Moving into the silence is a powerful way to calm the mind/body. In today’s noisy world, however, finding silence is a challenge. That is why there are retreats where you can practice. The Empowering Team enjoyed this article and video interview with Laurence DeRusha about his meaningful experience at a seven-day silent Zen retreat.
“Sesshin, meaning to gather the heart/mind, is an intensive meditation retreat done with others that deepens our relationship to our mind and to the world. In sesshin, the mind/body calms and settles, and the mind becomes clear and open. We experience the deep stillness that lies within each of us and the tremendous strength of a community (sangha) practicing together.
“The retreat is in silence, with sitting and walking meditation, formal silent meals in the zendo (oryoki), chanting services, one hour of work-practice (samu) and daily dharma-talks by the teachers. Private interviews (dokusan) with Teachers.”
The previous paragraphs are the explanation my wife and I never received before heading to this retreat, which was a gift from friends. As we arrived at the Upaya Zen Center, just outside of Santa Fe, New Mexico, I realized what I was in for while reading the flyer in the office. I became excited and a bit concerned at the same time: It was not only seven days of silence, but we were not supposed to look into the eyes of anyone else.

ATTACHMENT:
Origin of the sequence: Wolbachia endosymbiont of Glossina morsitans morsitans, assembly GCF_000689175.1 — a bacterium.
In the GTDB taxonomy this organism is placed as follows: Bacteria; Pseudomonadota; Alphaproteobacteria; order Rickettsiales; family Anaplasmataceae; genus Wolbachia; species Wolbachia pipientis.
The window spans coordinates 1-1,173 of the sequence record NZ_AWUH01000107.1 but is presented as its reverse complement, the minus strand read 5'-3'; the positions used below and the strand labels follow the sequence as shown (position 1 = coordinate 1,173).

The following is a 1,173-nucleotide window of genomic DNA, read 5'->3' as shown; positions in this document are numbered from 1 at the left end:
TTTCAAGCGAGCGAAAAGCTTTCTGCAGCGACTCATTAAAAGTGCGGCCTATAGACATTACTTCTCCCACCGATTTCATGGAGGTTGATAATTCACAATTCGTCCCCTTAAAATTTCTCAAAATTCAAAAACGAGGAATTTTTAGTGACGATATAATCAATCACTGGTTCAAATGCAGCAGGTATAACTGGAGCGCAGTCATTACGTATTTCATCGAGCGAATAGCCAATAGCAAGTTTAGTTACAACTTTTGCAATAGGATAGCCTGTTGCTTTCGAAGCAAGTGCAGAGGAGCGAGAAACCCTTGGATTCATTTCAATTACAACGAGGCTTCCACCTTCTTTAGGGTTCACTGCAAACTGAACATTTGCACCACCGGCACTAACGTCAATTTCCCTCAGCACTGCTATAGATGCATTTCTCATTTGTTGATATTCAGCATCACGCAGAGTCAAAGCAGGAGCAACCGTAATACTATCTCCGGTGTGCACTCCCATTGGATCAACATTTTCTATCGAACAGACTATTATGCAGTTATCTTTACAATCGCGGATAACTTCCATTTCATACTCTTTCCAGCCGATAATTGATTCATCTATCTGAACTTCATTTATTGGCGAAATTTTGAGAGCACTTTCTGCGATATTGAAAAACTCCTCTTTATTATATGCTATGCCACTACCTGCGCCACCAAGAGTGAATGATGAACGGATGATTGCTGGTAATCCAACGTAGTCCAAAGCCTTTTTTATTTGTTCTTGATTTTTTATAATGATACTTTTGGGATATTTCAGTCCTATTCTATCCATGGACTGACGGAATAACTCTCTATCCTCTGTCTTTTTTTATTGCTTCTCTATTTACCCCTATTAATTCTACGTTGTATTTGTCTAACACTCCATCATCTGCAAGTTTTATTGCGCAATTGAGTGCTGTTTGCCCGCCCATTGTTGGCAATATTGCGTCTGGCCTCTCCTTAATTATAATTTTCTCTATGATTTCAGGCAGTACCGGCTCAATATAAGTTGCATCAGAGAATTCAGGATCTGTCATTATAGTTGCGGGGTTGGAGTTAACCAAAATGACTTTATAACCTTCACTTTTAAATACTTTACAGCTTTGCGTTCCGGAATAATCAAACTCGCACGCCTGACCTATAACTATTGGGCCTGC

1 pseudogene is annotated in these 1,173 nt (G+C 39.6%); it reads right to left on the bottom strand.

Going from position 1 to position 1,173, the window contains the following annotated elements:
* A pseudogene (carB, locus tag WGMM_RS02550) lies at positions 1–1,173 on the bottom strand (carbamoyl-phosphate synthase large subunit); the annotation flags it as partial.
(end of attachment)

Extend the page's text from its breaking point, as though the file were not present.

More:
With that in mind, add to it that this “sesshin” might be very daunting to the individual without any understanding of meditation or basic Zen practices. We were fortunate. We were told this whole session was milder in format than many others, and it was still intense.
Throughout the day from 5:30 in the morning through 9:00 at night there were many hours of meditation, rituals, silent meals—called oryoki—and yoga practice.
The sitting meditations called Zazen were difficult for me the first couple of days primarily because I tried the postures and failed. Perhaps, those much younger than I or with 30 years of practice might’ve found them easy. I broke down and asked for a chair—silently. I found it easier to practice from that point on.
There were other challenges. My style of meditation has always been a mantra—a word or phrase given by a realized master—that I repeated in my mind until I moved into the deeper parts of meditation. So this also affected the first couple of days of trying to practice Zen meditation, which is more a clearing of the mind, and/or simply being aware.
In spite of my few frustrations the entire seven days was well worth it. I felt it was better than a vacation: I reconnected with soul, and I found myself rebalanced.
The Upaya Zen Center in northern New Mexico provides a wonderful setting for this type of event and is very much in the forefront of Zen communities. They have many different kinds of programs including photography and calligraphy. For details follow the link below.
Laurence De Rusha is an author, speaker and spiritual teacher. He has written several books including, The Secret of Knowing: The Science of Intuition.